- Fenton TR, Kim JH. A systematic review and meta-analysis to revise the Fenton growth chart for preterm infants. BMC Pediatr.2013;13:59. doi:10.1186/1471-2431-13-59
- Koletzko B, Goulet O, Hunt J, Krohn K, Shamir R. Guidelines on Paediatric Parenteral Nutrition of the European Society of Paediatric Gastroenterology, Hepatology and Nutrition (ESPGHAN) and the European Society for Clinical Nutrition and Metabolism (ESPEN), supported by the European Society of Paediatric Research (ESPR). J Pediatr Gastroenterol Nutr. 2005;41:1–87.
- Fenton TR, Lyon AW, Rose MS. Cord blood calcium, phosphate, magnesium, and alkaline phosphatase gestational age-specific reference intervals for preterm infants. BMC Pediatr. 2011;11:76. doi:10.1186/1471-2431-11-76
- Sikora P. Phosphataemia disturbances in children. Pediatr Dypl. 2014;18:37–44.
- Moltu SJ, Strømmen K, Blakstad EW, et al. Enhanced feeding in very-low-birth-weight infants may cause electrolyte disturbances and septicemia: A randomized, controlled trial. Clin Nutr. 2013;32:207–212.
- Ross JR, Finch C, Ebeling M, Taylor SN. Refeeding syndrome in very-low-birth-weight intrauterine growth-restricted neonates. J Perinatol. 2013;33:717–720.
- Boubred F, Herlenius E, Bartocci M, et al. Extremely preterm infants who are small for gestational age have a high risk of early hypophosphatemia and hypokalemia. Acta Paediatr. 2015;104:1077–1083.
- Moco S, Collino S, Rezzi S, Martin FP. Metabolomics perspectives in pediatric research. Pediatr Res. 2013;73:570–576.
- Alexandre-Gouabau MC, Courant F, Moyon T, et al. Maternal and cord blood LC-HRMS metabolomics reveal alterations in energy and polyamine metabolism, and oxidative stress in very-low-birth-weight Infants. J Proteome Research.2013;12:2764–2778.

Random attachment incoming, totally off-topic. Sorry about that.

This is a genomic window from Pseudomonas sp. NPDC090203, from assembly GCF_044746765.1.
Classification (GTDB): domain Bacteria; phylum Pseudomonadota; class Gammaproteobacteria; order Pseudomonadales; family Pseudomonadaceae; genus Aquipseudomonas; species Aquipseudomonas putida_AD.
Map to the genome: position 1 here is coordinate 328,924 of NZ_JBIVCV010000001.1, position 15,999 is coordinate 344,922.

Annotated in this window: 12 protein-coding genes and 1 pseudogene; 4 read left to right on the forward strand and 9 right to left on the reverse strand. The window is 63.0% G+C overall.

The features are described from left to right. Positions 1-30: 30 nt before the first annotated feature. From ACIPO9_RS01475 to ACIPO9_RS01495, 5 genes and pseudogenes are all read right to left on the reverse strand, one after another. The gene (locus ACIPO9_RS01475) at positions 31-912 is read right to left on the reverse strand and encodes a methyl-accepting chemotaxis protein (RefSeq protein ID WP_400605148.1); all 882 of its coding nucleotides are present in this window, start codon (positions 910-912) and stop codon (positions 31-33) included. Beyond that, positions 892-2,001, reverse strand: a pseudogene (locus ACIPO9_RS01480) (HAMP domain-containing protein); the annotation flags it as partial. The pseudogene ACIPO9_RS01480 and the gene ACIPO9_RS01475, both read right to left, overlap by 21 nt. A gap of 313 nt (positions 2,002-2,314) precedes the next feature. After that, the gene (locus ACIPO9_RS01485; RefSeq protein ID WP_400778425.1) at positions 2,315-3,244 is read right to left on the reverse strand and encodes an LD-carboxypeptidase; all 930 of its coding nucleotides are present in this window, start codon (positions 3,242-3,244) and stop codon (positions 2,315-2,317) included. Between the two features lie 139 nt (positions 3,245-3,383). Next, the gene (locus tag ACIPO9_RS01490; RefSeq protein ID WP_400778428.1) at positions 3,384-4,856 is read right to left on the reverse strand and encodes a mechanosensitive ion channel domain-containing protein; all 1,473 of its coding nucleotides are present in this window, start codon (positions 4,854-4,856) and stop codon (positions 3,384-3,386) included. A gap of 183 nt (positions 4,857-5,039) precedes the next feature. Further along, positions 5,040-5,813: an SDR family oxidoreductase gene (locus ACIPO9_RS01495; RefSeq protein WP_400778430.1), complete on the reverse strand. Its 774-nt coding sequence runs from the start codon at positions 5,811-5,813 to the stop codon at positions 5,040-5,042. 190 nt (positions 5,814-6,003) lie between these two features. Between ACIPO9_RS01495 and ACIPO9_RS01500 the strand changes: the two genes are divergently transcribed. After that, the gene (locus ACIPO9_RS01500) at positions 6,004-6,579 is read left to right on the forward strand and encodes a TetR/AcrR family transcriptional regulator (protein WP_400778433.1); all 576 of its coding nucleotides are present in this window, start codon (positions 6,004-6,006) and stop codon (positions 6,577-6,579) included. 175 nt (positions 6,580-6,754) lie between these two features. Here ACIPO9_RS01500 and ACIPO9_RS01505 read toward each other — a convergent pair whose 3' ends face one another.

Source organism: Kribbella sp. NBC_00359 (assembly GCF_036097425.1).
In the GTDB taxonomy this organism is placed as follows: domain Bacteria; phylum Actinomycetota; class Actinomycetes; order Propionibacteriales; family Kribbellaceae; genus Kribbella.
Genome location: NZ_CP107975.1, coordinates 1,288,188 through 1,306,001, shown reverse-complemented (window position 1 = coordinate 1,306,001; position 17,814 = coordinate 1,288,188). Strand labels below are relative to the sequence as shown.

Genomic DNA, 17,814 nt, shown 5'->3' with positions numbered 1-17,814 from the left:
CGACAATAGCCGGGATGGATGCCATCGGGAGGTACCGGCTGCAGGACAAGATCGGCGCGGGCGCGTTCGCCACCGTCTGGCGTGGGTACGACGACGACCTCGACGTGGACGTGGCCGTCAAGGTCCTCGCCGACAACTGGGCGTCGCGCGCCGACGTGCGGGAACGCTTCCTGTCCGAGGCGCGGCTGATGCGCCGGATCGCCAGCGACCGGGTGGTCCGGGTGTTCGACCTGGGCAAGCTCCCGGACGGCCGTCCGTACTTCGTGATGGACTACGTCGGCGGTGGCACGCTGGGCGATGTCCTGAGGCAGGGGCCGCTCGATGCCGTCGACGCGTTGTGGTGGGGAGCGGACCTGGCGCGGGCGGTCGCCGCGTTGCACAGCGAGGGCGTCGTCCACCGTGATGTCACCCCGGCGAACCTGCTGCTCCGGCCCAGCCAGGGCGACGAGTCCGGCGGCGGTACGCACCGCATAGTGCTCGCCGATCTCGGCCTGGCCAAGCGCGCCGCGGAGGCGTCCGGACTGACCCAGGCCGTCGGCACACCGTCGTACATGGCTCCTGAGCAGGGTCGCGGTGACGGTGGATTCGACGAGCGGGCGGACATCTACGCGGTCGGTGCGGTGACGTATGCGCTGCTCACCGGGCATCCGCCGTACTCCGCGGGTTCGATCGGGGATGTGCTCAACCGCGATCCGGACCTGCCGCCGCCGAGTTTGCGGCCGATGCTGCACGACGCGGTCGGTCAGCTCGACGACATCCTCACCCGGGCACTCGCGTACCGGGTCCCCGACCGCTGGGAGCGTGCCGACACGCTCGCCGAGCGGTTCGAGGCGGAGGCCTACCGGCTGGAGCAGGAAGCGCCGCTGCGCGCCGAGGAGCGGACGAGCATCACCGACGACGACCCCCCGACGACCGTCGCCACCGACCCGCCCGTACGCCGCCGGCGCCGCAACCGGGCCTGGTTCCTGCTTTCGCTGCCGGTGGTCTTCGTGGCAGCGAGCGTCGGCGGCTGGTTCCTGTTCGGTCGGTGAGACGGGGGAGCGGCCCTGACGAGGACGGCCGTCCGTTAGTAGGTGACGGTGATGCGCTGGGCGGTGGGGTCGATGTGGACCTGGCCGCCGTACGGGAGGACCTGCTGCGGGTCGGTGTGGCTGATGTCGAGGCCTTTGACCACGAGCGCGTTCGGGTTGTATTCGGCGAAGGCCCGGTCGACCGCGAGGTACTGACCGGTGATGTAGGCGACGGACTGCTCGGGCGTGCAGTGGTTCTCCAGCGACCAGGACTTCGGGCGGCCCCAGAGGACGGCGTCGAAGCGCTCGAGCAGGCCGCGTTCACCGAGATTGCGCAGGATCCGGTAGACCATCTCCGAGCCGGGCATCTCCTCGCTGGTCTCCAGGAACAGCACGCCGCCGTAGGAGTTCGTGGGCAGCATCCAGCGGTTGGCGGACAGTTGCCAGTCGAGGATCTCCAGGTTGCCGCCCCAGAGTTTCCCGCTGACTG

- Mizumoto H, Mikami M, Oda H, Hata D. Refeeding syndrome in a small-for-dates micro-preemie receiving early parenteral nutrition. Pediatr Int.2012;54:715–717.
- Brener Dik PH, Galletti MF, Fernández Jonusas SA, et al. Early hypophosphatemia in preterm infants receiving aggressive parenteral nutrition. J Perinatol. 2015;35:712–715.
- Christmann V, de Grauw AM, Visser R, Matthijsse RP, van Goudoever JB, van Heijst AF. Early postnatal calcium and phosphorusus metabolism in preterm infants. J Pediatr Gastroenterol Nutr. 2014;58:398–403.
- Antachopoulos C, Margeli A, Giannaki M, et al. Transient hypophosphataemia associated with acute infectious disease in paediatric patients. Scand J Infect Dis. 2002;34:836–839.
- Naffaa ME, Mustafa M, Azzam M, et al. Serum inorganic phosphorous level predict 30-day mortality in patients with community acquired pneumonia. BMC Infect Dis.2015;15:332. doi:10.1186/s12879-015-1094-6
- Koletzko B, Poindexter B, Uauy R. Nutritional care of preterm infants: Scientific basis and practical guidelines. Indian J Med Res. 2016;143(4):531–532. doi:10.4103/0971-5916.184296
- Lafeber HN, van de Lagemaat M, Rotteveel J, van Weissenbruch M. Timing of nutritional interventions in very-low-birth-weight infants: Optimal neurodevelopment compared with the onset of the metabolic syndrome. Am J Clin Nutr. 2013;98:556–560.
- Jamin A, D’Inca R, Le FN, et al. Fatal effects of a neonatal high-protein diet in low-birth-weight piglets used as a model of intrauterine growth restriction. Neonatology. 2010;97:321–328.
- Bolisetty S, Pharande P, Nirthanakumaran L, et al. Improved nutrient intake following implementation of the consensus standardized parenteral nutrition formulations in preterm neonates before-after intervention study. BMC Pediatr. 2014,14:309. doi:10.1186/s12887-014-0309
- Imel EA, Econs MJ. Approach to the hypophosphatemic patient. J Clin Endocrinol Metab. 2012;97:696–706.